Concurrency Optimization for Integrative Network Analysis

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Virginia Tech

Virginia Tech's Computational Bioinformatics and Bio-imaging Laboratory (CBIL) is exploring integrative network analysis techniques to identify subnetworks or genetic pathways that contribute to various cancers. Chen et. al. developed a bagging Markov random field (BMRF)-based approach which examines gene expression data with prior biological information to reliably identify significant genes and proteins. Using random resampling with replacement (bootstrapping or bagging) is essential to confident results but is computationally demanding as multiple iterations of the network identification (by simulated annealing) is required. The MATLAB implementation is computationally demanding, employs limited concurrency, and thus time prohibitive. Using strong software development discipline we optimize BMRF using algorithmic, compiler, and concurrency techniques (including Nvidia GPUs) to alleviate the wall clock time needed for analysis of large-scale genomic data. Particularly, we decompose the BMRF algorithm into functional blocks, implement the algorithm in C/C++ and further explore the C/C++ implementation with concurrency optimization. Experiments are conducted with simulation and real data to demonstrate that a significant speedup of BMRF can be achieved by exploiting concurrency opportunities. We believe that the experience gained by this research shall help pave the way for us to develop computationally efficient algorithms leveraging concurrency, enabling researchers to efficiently analyze larger-scale data sets essential for furthering cancer research.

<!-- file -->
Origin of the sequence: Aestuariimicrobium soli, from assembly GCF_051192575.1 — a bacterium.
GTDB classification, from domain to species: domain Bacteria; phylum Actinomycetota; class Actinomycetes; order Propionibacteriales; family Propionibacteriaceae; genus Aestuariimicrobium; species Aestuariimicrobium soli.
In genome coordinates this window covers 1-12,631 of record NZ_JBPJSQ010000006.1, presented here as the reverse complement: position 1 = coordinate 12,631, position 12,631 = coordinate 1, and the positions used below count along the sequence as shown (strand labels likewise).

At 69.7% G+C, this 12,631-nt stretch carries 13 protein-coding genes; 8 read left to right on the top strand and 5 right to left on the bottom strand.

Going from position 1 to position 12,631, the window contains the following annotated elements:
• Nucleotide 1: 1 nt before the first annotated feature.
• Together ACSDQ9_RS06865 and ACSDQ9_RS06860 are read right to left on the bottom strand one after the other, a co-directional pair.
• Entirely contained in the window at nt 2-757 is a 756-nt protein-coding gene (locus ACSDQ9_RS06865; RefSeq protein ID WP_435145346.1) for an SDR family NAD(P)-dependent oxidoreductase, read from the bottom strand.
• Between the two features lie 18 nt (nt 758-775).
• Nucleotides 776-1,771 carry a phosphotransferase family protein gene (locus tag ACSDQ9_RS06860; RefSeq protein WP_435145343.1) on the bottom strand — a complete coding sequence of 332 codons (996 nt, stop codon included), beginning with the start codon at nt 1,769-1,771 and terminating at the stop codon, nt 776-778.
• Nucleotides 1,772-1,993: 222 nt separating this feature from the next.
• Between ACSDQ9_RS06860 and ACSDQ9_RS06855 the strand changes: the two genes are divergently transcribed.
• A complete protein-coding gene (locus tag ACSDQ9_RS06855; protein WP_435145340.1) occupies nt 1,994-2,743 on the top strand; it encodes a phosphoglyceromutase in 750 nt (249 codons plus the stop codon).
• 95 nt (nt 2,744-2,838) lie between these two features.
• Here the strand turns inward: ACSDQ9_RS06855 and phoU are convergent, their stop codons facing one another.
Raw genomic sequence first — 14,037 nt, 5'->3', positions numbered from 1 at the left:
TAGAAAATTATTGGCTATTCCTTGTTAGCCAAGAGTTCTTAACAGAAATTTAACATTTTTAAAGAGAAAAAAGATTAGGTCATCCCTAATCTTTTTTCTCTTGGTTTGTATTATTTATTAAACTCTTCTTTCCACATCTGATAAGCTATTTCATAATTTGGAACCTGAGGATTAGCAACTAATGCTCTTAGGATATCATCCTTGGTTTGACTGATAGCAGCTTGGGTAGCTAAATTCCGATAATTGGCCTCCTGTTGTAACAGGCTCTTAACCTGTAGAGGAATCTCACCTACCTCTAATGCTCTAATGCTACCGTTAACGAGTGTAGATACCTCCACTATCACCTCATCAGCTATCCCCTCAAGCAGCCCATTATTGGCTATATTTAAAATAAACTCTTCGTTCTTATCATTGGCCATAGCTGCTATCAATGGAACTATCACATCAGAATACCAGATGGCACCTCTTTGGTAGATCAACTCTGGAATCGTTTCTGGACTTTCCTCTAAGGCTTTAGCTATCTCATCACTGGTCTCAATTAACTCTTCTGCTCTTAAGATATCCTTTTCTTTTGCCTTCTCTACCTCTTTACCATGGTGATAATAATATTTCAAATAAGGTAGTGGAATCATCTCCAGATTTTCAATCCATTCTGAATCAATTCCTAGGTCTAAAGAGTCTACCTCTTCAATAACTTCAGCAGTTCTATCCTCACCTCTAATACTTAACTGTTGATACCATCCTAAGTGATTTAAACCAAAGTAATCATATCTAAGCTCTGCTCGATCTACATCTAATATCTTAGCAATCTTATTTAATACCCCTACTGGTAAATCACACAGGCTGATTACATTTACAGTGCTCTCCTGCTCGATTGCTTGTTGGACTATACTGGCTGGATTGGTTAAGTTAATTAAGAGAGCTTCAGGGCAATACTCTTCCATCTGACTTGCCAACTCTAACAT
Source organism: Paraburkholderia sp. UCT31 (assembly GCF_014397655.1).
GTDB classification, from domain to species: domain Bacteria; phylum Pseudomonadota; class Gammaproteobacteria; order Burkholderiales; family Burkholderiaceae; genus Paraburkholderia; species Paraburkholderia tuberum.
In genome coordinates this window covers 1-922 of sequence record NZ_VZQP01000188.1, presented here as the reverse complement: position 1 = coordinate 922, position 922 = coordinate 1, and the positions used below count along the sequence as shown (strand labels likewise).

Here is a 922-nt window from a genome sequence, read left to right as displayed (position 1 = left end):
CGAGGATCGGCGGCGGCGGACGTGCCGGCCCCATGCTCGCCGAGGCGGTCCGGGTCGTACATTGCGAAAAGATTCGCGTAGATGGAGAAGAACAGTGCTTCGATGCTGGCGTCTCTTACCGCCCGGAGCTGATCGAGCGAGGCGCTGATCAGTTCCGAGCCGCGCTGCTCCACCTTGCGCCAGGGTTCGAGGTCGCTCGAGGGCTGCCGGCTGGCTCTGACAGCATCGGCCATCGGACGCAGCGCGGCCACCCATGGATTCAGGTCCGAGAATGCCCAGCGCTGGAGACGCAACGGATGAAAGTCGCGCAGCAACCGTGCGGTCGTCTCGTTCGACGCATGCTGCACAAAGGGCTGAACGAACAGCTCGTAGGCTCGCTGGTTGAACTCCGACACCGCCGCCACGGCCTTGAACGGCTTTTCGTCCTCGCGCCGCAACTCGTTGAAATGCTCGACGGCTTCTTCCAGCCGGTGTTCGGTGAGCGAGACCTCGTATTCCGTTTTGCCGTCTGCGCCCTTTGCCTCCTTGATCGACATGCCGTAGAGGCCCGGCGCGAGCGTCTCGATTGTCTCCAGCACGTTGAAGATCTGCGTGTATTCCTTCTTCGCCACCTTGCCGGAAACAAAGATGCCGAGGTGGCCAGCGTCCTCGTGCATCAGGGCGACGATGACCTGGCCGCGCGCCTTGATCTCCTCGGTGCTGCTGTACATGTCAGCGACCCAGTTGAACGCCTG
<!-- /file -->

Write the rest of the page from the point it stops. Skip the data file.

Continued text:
BMRF, simulated annealing, subnetwork identification, concurrency, parallelism